“It's hard to be aware and present when you're thinking about November of next year. It takes away from the blind innocence and the magic of the moment. I feel like I'm 30, and I'm only 26.
“To hold onto an honesty is a really tough thing. We have both learned how to keep it pure and untouched as possible. We're trying to reveal that innocence which other people can take in, maybe just one grain of. It's meant as an embracing of the losing of self and also the innocence of self: Embracing it all by accepting it all.”
"Did you and Adam have any kind of vision when you first started playing together as kids?"
“It was based off a necessity we both had, and we found a way of doing it together that was really transcendental. We put a face to what we were feeling, and the only way we could do it was through this music. We never wanted to have a plan; we just wanted to follow this wordless direction that was pulling us. It's amazing. It's constantly growing, a weird synchronicity, because deep down we're really similar but also, vastly different. There's something else indescribable about the way we can listen to one another.”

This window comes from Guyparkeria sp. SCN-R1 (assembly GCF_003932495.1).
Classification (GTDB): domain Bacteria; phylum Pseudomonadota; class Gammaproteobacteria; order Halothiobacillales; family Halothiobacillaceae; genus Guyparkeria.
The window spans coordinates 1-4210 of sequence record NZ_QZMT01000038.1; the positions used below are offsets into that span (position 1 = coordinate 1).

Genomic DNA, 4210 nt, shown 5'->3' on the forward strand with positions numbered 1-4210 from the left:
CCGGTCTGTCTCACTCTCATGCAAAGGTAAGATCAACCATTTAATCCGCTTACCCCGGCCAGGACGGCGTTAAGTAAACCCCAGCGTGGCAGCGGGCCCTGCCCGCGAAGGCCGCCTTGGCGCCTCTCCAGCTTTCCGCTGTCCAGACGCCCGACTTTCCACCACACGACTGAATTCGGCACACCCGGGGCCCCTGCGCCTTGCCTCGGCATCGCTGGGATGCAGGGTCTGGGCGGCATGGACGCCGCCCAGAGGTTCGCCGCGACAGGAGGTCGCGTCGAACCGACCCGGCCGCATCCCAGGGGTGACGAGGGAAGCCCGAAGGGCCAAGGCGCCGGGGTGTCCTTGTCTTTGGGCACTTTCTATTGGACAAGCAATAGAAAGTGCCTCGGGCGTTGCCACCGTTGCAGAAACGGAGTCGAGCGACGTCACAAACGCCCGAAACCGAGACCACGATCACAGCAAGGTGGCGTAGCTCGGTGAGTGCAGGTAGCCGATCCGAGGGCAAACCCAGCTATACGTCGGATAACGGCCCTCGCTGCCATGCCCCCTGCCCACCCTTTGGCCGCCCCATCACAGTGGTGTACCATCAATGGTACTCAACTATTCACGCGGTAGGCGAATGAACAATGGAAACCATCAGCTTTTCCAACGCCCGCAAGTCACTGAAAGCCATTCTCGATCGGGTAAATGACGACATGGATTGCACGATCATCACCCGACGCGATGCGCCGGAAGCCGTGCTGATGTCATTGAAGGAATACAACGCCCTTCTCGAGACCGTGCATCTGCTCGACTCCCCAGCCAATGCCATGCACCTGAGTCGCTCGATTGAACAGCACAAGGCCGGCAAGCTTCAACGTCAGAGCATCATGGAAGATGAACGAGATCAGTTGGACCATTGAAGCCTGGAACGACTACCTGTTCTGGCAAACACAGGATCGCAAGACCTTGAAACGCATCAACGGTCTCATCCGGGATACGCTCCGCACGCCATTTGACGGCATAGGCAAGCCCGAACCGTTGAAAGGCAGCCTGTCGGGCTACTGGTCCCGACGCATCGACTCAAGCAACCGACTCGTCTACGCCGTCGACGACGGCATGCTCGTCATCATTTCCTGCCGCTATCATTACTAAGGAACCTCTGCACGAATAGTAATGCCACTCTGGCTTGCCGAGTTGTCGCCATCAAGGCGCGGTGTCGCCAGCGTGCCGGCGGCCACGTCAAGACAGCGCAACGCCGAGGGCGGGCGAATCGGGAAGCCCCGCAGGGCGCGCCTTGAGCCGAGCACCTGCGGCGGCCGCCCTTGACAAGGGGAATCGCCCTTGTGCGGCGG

This refers me back to what Carlin said about knowing not just what to play, but why. Perhaps he is alluding to a different sort of knowledge, one that is intuitive and recalls a clear connection that cuts through jaded agendas, ideologies, ego-feeding and other manners of personal corruption. It's a lot of work to re-access the simple conviction of youth.
I hit up Jennifer O'Connor, a Canadian songwriter touring the States this month, via e-mail.
“Your lyrics have a magical-ness (yeah I know that's not a word) to them.”
“I like the idea of my lyrics having a magical-ness — thank you,” she writes. “And I don't care if it's not a word.”